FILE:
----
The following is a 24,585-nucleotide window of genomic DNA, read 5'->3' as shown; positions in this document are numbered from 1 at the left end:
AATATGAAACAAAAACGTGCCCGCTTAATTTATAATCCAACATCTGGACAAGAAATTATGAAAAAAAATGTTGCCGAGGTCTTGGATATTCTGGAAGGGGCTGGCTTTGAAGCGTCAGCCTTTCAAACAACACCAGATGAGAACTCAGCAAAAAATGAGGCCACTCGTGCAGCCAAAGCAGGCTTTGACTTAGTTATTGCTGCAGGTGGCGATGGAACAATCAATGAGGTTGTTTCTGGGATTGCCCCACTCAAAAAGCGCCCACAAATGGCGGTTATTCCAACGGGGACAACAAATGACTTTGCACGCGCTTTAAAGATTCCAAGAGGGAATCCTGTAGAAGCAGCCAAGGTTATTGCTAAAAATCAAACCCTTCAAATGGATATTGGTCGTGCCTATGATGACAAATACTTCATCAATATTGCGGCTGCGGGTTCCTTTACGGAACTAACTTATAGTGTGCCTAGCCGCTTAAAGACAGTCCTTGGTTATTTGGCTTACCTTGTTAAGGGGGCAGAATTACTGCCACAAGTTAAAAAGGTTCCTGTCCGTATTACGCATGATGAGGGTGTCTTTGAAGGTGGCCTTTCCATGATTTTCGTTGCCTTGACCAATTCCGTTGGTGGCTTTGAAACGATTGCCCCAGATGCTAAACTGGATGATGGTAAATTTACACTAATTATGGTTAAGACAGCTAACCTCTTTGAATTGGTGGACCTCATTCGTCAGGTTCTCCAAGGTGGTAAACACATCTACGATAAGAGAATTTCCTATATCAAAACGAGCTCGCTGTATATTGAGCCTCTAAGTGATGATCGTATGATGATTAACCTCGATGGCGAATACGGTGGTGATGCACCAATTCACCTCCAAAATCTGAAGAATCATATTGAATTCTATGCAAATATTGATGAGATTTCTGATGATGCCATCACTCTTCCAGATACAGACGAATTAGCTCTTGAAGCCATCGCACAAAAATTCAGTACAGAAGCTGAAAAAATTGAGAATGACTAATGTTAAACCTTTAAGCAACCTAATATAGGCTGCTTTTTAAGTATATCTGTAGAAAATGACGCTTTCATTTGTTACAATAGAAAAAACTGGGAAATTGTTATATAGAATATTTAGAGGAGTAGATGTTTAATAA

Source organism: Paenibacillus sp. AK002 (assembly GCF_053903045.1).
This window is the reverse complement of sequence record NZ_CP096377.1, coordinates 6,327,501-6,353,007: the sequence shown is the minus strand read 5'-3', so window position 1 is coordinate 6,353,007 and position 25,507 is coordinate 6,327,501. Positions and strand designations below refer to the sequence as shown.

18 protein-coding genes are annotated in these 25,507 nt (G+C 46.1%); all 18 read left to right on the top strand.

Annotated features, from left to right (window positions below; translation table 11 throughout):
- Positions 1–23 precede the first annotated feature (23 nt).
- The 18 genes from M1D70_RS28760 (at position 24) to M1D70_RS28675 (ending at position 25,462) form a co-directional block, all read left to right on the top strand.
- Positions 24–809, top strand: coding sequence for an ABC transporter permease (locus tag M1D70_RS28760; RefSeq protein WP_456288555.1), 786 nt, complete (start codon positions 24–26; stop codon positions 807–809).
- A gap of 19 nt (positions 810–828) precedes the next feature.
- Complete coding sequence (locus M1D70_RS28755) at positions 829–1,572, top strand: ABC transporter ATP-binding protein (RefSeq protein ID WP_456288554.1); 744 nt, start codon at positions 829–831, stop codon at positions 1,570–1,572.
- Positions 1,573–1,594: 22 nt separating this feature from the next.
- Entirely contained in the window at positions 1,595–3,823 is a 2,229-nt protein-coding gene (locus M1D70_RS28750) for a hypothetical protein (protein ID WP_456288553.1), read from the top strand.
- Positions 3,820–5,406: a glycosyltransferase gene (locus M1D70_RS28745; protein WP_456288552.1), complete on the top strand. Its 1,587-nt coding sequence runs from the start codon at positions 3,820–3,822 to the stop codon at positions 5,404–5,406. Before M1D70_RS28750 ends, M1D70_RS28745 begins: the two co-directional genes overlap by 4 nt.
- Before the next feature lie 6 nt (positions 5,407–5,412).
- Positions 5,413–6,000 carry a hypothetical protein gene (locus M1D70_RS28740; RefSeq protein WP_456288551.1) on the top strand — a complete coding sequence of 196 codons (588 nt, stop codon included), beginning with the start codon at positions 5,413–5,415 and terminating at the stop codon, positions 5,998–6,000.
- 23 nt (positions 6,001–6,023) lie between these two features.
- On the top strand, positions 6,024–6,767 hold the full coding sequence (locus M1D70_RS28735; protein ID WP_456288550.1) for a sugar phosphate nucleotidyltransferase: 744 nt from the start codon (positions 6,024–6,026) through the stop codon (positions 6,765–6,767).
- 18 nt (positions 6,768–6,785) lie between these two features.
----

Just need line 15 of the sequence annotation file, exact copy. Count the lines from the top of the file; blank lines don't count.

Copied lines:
- Before the next feature lie 6 nt (positions 5,407–5,412).